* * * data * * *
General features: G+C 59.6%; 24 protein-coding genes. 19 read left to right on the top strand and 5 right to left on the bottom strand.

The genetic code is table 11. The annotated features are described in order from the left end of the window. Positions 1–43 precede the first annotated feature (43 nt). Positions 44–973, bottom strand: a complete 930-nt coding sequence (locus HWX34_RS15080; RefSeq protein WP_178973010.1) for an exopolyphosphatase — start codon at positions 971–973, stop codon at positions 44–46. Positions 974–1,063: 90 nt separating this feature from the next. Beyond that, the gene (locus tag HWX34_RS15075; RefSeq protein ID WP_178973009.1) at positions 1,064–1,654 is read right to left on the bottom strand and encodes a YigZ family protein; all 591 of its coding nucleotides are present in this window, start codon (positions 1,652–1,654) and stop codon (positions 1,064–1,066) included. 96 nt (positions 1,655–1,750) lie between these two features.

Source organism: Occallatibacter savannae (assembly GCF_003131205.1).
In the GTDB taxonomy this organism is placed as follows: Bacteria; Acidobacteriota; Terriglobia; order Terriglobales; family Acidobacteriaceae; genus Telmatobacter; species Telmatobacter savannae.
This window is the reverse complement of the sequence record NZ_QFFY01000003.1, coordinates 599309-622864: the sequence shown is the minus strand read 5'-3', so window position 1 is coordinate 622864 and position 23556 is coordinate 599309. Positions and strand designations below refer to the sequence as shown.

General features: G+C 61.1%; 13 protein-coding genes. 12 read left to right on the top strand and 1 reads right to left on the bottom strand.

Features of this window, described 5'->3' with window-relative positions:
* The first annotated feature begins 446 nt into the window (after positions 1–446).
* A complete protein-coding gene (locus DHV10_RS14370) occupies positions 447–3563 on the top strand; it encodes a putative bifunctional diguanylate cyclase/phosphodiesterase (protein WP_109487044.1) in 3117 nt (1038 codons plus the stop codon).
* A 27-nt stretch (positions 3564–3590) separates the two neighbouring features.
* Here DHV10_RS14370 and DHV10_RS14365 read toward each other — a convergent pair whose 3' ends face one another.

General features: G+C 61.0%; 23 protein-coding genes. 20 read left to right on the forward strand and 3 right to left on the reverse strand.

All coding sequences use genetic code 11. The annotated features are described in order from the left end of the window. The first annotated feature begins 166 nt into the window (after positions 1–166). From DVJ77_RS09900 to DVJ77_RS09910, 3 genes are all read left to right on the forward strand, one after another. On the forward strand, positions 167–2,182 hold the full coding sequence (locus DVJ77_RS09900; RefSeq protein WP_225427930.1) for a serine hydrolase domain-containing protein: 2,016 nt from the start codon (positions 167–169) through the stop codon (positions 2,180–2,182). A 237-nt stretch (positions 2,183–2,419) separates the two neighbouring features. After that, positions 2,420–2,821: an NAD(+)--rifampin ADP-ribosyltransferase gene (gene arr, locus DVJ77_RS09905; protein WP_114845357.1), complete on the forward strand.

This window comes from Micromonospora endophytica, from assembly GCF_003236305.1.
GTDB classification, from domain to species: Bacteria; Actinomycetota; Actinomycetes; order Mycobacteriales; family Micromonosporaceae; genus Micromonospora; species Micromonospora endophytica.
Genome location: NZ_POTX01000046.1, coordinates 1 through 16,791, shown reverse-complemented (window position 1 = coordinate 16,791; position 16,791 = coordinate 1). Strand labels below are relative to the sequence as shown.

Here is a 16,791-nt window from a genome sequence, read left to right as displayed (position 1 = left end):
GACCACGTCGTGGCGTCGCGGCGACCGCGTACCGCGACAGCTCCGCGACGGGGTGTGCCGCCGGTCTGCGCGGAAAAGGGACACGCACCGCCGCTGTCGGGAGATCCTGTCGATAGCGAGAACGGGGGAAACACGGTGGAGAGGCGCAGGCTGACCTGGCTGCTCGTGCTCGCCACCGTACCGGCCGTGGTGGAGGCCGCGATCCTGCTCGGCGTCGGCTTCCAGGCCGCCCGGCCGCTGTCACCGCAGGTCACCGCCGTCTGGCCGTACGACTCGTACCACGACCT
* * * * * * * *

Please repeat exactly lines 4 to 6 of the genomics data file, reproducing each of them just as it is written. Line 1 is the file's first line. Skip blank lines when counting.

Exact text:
In the GTDB taxonomy this organism is placed as follows: Bacteria; Acidobacteriota; Terriglobia; order Terriglobales; family Acidobacteriaceae; genus Telmatobacter; species Telmatobacter savannae.
This window is the reverse complement of the sequence record NZ_QFFY01000003.1, coordinates 599309-622864: the sequence shown is the minus strand read 5'-3', so window position 1 is coordinate 622864 and position 23556 is coordinate 599309. Positions and strand designations below refer to the sequence as shown.

General features: G+C 61.1%; 13 protein-coding genes. 12 read left to right on the top strand and 1 reads right to left on the bottom strand.